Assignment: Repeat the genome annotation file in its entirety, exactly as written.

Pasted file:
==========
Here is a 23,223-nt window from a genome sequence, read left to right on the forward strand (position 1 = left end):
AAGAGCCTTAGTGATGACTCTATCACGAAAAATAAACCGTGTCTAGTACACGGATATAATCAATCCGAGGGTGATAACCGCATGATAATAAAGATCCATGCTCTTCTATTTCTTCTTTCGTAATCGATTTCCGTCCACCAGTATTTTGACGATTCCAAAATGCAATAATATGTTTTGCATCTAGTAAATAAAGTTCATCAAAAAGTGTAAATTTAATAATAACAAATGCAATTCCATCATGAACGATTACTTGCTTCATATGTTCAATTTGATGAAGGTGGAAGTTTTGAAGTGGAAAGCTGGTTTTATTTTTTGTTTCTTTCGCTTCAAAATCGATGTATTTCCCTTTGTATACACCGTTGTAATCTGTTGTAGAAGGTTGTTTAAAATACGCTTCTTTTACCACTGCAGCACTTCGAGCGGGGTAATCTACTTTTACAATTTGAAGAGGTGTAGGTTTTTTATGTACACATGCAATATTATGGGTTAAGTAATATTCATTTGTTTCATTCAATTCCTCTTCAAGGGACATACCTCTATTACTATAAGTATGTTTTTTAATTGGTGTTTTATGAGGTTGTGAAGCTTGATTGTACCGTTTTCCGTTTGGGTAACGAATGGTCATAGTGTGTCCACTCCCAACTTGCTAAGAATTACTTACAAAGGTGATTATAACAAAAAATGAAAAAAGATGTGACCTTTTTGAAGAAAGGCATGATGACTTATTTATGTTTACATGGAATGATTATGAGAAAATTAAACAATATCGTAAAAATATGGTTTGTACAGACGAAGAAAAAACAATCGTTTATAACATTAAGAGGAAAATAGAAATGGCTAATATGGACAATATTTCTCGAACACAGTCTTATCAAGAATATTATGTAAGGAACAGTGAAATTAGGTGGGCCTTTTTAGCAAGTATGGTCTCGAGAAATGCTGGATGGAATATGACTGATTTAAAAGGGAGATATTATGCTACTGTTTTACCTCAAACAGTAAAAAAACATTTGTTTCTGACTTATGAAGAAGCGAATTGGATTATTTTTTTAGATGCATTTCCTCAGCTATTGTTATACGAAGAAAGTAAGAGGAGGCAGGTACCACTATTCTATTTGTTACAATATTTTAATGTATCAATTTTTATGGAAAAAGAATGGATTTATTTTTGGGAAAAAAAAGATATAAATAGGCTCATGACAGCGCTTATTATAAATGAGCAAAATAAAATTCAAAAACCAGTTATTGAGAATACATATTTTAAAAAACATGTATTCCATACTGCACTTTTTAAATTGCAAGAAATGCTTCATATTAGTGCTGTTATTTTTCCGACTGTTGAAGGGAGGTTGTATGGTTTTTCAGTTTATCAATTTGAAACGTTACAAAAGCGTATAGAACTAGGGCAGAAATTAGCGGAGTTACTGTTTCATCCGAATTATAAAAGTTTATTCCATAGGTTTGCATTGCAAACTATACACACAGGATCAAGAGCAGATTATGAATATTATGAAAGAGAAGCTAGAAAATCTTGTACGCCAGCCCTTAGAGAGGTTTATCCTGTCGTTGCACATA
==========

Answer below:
Here is a 23,223-nt window from a genome sequence, read left to right on the forward strand (position 1 = left end):
AAGAGCCTTAGTGATGACTCTATCACGAAAAATAAACCGTGTCTAGTACACGGATATAATCAATCCGAGGGTGATAACCGCATGATAATAAAGATCCATGCTCTTCTATTTCTTCTTTCGTAATCGATTTCCGTCCACCAGTATTTTGACGATTCCAAAATGCAATAATATGTTTTGCATCTAGTAAATAAAGTTCATCAAAAAGTGTAAATTTAATAATAACAAATGCAATTCCATCATGAACGATTACTTGCTTCATATGTTCAATTTGATGAAGGTGGAAGTTTTGAAGTGGAAAGCTGGTTTTATTTTTTGTTTCTTTCGCTTCAAAATCGATGTATTTCCCTTTGTATACACCGTTGTAATCTGTTGTAGAAGGTTGTTTAAAATACGCTTCTTTTACCACTGCAGCACTTCGAGCGGGGTAATCTACTTTTACAATTTGAAGAGGTGTAGGTTTTTTATGTACACATGCAATATTATGGGTTAAGTAATATTCATTTGTTTCATTCAATTCCTCTTCAAGGGACATACCTCTATTACTATAAGTATGTTTTTTAATTGGTGTTTTATGAGGTTGTGAAGCTTGATTGTACCGTTTTCCGTTTGGGTAACGAATGGTCATAGTGTGTCCACTCCCAACTTGCTAAGAATTACTTACAAAGGTGATTATAACAAAAAATGAAAAAAGATGTGACCTTTTTGAAGAAAGGCATGATGACTTATTTATGTTTACATGGAATGATTATGAGAAAATTAAACAATATCGTAAAAATATGGTTTGTACAGACGAAGAAAAAACAATCGTTTATAACATTAAGAGGAAAATAGAAATGGCTAATATGGACAATATTTCTCGAACACAGTCTTATCAAGAATATTATGTAAGGAACAGTGAAATTAGGTGGGCCTTTTTAGCAAGTATGGTCTCGAGAAATGCTGGATGGAATATGACTGATTTAAAAGGGAGATATTATGCTACTGTTTTACCTCAAACAGTAAAAAAACATTTGTTTCTGACTTATGAAGAAGCGAATTGGATTATTTTTTTAGATGCATTTCCTCAGCTATTGTTATACGAAGAAAGTAAGAGGAGGCAGGTACCACTATTCTATTTGTTACAATATTTTAATGTATCAATTTTTATGGAAAAAGAATGGATTTATTTTTGGGAAAAAAAAGATATAAATAGGCTCATGACAGCGCTTATTATAAATGAGCAAAATAAAATTCAAAAACCAGTTATTGAGAATACATATTTTAAAAAACATGTATTCCATACTGCACTTTTTAAATTGCAAGAAATGCTTCATATTAGTGCTGTTATTTTTCCGACTGTTGAAGGGAGGTTGTATGGTTTTTCAGTTTATCAATTTGAAACGTTACAAAAGCGTATAGAACTAGGGCAGAAATTAGCGGAGTTACTGTTTCATCCGAATTATAAAAGTTTATTCCATAGGTTTGCATTGCAAACTATACACACAGGATCAAGAGCAGATTATGAATATTATGAAAGAGAAGCTAGAAAATCTTGTACGCCAGCCCTTAGAGAGGTTTATCCTGTCGTTGCACATA